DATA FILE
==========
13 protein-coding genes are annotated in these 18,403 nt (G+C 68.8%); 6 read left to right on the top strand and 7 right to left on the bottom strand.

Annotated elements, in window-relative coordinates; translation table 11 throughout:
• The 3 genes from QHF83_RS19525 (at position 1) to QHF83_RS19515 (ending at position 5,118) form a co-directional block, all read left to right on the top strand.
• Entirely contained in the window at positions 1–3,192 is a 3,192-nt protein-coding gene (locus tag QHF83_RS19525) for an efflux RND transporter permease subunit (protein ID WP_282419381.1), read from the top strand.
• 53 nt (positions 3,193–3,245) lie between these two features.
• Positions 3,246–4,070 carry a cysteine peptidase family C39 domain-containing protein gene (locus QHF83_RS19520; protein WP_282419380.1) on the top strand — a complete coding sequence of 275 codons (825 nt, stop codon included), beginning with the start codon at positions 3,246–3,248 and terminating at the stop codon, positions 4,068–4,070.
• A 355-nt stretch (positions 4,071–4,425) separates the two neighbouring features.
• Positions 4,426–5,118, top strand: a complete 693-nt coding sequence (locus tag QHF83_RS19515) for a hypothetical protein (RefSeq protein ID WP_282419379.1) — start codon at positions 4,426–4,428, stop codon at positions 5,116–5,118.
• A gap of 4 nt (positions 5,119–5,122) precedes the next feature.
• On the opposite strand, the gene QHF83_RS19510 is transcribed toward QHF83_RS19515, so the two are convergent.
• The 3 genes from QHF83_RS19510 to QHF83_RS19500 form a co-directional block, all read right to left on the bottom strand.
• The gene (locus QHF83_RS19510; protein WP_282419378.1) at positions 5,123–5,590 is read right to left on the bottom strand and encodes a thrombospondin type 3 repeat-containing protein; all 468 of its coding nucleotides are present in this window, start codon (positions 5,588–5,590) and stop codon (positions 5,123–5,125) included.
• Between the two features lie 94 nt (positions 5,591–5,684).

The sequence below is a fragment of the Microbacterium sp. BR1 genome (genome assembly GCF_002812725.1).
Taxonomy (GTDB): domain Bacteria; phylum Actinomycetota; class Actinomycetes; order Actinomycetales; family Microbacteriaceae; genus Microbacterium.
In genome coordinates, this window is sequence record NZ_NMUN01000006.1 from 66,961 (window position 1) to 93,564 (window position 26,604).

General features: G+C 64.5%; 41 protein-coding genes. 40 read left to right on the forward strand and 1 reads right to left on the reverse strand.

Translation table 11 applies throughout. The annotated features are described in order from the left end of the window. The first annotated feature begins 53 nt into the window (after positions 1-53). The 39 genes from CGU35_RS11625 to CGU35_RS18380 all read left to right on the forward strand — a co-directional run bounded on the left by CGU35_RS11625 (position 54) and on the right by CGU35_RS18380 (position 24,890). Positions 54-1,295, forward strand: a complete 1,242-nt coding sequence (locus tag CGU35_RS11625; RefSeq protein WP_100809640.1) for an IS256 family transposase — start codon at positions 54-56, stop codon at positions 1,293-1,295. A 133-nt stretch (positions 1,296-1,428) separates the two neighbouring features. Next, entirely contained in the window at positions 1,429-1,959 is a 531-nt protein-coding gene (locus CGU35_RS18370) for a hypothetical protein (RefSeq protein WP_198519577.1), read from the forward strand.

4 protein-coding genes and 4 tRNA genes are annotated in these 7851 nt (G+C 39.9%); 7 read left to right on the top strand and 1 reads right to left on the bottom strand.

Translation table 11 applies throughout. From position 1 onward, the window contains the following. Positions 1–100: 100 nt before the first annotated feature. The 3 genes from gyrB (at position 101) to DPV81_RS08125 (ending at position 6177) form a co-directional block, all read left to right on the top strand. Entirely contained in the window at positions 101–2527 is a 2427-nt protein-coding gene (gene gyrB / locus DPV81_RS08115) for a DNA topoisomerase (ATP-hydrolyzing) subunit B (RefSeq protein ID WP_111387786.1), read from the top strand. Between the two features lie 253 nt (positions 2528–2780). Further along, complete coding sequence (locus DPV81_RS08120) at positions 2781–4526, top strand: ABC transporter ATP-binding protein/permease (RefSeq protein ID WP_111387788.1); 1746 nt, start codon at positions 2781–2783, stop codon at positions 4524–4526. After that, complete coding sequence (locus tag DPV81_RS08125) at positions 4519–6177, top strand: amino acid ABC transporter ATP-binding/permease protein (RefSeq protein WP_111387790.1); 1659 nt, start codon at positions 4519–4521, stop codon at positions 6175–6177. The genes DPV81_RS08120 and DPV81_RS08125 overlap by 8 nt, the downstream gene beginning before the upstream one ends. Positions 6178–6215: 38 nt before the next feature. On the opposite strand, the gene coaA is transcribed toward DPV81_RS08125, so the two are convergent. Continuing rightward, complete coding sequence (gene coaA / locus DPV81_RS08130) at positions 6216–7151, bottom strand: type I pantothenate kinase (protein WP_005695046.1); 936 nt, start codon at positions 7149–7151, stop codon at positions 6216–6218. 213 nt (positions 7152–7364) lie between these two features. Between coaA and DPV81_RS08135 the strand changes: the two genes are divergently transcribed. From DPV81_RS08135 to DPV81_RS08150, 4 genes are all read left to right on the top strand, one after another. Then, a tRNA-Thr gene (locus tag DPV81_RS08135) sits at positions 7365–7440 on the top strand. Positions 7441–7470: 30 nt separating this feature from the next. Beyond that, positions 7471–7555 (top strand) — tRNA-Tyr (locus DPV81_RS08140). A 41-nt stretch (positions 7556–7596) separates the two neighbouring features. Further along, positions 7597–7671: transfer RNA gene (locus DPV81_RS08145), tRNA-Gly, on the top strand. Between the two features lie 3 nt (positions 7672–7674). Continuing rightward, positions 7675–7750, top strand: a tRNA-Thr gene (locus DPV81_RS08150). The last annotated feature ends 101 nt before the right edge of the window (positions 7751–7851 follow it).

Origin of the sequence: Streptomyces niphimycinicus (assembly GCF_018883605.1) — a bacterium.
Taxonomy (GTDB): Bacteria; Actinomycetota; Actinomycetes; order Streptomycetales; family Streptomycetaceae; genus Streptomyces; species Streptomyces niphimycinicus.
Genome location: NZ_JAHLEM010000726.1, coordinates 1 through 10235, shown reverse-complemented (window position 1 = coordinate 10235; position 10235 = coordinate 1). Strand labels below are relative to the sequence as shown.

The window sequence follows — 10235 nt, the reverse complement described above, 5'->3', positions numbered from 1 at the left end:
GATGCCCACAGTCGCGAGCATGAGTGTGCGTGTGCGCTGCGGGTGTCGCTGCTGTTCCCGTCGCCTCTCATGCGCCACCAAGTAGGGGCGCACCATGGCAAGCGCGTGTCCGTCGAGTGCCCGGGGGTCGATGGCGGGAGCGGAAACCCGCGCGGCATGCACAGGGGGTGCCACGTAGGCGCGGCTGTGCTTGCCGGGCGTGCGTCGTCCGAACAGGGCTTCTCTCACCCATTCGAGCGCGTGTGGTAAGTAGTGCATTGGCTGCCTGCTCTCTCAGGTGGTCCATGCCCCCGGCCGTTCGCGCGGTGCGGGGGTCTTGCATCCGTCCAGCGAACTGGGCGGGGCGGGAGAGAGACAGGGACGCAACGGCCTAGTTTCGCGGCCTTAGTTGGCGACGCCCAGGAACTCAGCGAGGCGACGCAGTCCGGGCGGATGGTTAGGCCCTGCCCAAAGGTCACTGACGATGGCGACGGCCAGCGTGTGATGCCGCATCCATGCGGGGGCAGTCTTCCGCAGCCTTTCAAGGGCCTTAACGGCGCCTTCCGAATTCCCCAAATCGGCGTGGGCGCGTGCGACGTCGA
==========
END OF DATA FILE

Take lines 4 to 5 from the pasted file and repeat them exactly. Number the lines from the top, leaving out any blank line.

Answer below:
• Entirely contained in the window at positions 1–3,192 is a 3,192-nt protein-coding gene (locus tag QHF83_RS19525) for an efflux RND transporter permease subunit (protein ID WP_282419381.1), read from the top strand.
• 53 nt (positions 3,193–3,245) lie between these two features.